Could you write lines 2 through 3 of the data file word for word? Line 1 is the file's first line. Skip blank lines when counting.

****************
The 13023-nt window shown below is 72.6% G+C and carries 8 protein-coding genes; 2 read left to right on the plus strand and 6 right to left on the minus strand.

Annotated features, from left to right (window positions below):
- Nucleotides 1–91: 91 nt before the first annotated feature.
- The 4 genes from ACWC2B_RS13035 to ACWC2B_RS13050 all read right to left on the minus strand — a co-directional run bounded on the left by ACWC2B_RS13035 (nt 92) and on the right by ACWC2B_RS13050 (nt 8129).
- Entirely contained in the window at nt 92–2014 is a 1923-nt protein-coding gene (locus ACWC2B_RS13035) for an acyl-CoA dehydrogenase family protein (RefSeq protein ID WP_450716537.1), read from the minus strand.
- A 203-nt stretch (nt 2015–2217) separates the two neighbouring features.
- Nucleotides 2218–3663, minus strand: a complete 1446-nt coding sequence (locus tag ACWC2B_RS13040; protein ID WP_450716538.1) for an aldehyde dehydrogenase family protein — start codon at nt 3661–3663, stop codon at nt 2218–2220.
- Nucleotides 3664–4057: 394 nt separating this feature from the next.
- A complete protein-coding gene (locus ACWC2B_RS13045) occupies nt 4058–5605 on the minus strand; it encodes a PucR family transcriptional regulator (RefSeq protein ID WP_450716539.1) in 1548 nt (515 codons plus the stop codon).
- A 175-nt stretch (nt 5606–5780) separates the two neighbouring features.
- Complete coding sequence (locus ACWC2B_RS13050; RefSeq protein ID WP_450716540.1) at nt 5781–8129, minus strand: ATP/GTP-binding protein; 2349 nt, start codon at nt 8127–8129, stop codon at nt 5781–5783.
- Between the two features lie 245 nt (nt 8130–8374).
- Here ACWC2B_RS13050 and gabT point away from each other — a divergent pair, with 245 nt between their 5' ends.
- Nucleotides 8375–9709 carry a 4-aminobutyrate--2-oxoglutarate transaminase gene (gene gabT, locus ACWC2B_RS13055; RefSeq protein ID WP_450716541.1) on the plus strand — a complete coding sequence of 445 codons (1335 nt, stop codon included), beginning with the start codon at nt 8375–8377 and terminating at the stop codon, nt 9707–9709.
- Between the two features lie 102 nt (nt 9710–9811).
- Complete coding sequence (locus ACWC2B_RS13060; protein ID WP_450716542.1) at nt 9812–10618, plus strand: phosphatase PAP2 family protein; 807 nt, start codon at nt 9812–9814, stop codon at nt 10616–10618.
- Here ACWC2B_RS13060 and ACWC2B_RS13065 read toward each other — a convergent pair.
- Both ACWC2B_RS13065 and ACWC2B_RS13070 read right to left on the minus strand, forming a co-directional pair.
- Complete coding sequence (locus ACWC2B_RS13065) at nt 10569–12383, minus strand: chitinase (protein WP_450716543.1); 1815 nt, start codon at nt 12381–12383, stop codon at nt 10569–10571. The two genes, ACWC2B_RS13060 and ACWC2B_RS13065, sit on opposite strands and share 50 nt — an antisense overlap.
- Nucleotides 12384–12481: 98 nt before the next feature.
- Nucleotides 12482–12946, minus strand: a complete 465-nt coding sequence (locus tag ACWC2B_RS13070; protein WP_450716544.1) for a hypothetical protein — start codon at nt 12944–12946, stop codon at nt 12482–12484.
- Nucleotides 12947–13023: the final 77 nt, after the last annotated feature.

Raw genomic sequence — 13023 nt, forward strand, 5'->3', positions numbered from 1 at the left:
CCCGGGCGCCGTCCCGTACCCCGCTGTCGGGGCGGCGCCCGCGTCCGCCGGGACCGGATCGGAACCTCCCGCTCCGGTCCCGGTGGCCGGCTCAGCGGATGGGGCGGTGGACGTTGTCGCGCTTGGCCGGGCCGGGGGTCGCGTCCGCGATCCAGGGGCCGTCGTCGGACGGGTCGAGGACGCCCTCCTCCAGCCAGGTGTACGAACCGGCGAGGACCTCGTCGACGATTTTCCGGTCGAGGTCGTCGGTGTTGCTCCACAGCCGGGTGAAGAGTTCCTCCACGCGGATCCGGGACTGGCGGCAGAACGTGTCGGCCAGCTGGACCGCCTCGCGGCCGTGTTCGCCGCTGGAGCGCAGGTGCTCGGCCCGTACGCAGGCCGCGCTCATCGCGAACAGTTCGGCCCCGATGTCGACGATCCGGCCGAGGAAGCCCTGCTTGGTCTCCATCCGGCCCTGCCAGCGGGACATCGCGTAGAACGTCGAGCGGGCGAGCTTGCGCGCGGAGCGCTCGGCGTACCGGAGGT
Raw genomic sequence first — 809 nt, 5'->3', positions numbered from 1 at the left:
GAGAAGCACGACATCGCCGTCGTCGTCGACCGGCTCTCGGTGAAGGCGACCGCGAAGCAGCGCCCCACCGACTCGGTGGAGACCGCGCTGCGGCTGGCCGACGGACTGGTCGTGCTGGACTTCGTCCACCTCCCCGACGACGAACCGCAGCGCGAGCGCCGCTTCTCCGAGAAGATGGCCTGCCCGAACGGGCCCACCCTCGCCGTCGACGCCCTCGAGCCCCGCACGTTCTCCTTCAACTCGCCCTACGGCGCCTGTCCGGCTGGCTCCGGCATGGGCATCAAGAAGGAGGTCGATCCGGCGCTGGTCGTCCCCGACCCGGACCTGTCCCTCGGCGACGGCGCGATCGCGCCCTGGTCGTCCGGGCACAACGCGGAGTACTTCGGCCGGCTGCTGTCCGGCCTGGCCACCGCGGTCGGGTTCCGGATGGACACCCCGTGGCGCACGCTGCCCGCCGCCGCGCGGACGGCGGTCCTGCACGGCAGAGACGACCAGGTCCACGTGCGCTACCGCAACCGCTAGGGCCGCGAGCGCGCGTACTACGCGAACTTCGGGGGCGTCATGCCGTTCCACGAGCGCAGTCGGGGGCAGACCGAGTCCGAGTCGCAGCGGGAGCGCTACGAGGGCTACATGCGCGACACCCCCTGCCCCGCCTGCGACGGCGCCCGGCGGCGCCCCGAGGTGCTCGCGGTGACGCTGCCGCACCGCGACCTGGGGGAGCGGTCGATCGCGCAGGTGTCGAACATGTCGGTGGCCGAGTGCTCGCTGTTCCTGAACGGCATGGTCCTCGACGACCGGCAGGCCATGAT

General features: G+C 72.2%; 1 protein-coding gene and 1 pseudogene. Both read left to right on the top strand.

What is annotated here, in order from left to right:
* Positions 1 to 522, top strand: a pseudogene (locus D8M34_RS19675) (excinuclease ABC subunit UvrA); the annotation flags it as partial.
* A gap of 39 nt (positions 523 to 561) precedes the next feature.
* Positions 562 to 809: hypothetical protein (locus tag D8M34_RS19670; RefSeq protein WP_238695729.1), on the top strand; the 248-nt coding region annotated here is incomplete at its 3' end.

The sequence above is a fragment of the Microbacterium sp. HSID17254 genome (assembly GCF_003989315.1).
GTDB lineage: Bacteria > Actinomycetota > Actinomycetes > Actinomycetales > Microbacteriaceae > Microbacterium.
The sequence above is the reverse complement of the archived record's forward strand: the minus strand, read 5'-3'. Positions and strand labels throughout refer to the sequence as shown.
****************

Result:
Annotated features, from left to right (window positions below):
- Nucleotides 1–91: 91 nt before the first annotated feature.